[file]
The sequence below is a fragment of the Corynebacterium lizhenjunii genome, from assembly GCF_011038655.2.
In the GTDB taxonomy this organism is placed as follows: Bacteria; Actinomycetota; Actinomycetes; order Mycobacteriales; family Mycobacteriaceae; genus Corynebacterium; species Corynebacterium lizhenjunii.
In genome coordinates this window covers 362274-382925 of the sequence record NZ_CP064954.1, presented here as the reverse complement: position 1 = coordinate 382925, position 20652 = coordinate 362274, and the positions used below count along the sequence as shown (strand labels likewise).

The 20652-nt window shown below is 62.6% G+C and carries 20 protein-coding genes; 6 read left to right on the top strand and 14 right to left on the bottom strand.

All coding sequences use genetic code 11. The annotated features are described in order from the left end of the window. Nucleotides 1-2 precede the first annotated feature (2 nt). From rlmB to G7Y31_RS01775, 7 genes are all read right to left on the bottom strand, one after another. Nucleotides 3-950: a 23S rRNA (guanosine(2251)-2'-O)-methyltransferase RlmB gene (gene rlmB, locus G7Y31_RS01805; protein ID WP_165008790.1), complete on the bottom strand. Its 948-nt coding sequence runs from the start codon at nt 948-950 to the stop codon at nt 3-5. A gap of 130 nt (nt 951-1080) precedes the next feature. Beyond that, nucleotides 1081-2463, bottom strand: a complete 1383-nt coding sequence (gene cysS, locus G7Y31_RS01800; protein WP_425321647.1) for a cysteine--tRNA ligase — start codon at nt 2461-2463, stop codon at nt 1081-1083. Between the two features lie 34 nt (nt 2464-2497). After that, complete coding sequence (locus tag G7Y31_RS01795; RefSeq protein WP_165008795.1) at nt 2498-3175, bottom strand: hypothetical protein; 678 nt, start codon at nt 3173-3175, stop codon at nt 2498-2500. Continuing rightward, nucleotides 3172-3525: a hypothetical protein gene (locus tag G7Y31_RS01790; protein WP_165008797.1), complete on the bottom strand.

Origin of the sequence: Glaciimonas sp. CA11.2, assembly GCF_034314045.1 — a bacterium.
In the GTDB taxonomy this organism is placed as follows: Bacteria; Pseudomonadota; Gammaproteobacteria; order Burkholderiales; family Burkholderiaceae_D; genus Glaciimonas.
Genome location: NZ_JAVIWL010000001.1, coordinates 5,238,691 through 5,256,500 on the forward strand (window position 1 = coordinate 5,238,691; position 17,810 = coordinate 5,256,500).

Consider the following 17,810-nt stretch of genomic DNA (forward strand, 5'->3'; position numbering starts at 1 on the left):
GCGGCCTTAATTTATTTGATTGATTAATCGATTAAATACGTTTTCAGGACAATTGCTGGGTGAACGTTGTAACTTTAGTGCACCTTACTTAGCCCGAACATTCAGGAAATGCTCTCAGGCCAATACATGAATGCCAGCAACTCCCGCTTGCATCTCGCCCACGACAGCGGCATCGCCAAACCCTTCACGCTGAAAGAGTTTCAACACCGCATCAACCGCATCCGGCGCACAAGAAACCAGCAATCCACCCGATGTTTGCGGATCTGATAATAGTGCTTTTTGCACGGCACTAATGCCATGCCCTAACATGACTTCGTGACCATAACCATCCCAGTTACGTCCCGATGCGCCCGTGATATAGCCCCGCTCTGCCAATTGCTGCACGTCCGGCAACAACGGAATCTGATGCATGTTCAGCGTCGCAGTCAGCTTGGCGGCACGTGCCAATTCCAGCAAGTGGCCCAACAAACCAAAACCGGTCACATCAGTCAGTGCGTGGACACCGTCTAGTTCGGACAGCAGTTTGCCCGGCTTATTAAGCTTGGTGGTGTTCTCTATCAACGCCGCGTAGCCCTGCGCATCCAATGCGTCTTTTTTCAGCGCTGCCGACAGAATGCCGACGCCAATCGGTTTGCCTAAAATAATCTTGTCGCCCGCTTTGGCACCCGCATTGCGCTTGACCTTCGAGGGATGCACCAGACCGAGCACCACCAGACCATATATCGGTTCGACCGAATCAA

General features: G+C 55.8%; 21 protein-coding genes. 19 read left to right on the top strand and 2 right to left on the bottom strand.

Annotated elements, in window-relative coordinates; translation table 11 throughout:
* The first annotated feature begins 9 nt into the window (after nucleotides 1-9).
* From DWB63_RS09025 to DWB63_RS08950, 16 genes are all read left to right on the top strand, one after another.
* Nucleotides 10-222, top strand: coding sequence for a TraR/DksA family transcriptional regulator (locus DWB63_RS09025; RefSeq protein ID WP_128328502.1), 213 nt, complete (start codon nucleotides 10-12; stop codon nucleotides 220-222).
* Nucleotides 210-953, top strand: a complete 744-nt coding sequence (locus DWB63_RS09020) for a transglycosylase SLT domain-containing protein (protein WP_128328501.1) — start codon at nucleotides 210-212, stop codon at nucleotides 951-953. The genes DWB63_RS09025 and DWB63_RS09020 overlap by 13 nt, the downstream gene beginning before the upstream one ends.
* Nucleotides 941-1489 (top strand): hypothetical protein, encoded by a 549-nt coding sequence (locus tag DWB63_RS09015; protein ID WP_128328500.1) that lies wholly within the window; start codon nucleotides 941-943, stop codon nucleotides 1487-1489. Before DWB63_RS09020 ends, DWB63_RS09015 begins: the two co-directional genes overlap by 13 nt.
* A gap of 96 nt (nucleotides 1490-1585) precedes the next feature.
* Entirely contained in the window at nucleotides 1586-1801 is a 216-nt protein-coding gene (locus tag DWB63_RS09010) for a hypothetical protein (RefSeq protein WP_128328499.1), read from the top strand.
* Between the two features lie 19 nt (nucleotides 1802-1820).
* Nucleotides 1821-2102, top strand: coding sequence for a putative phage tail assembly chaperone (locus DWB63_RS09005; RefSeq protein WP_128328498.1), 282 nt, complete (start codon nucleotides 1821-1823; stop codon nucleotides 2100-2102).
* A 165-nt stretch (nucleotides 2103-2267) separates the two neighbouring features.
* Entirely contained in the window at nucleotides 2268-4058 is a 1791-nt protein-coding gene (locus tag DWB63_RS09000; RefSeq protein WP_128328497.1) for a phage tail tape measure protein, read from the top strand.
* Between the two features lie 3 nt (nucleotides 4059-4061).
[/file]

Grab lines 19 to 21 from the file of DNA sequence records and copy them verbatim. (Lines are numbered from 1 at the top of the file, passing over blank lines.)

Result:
* Entirely contained in the window at nucleotides 1586-1801 is a 216-nt protein-coding gene (locus tag DWB63_RS09010) for a hypothetical protein (RefSeq protein WP_128328499.1), read from the top strand.
* Between the two features lie 19 nt (nucleotides 1802-1820).
* Nucleotides 1821-2102, top strand: coding sequence for a putative phage tail assembly chaperone (locus DWB63_RS09005; RefSeq protein WP_128328498.1), 282 nt, complete (start codon nucleotides 1821-1823; stop codon nucleotides 2100-2102).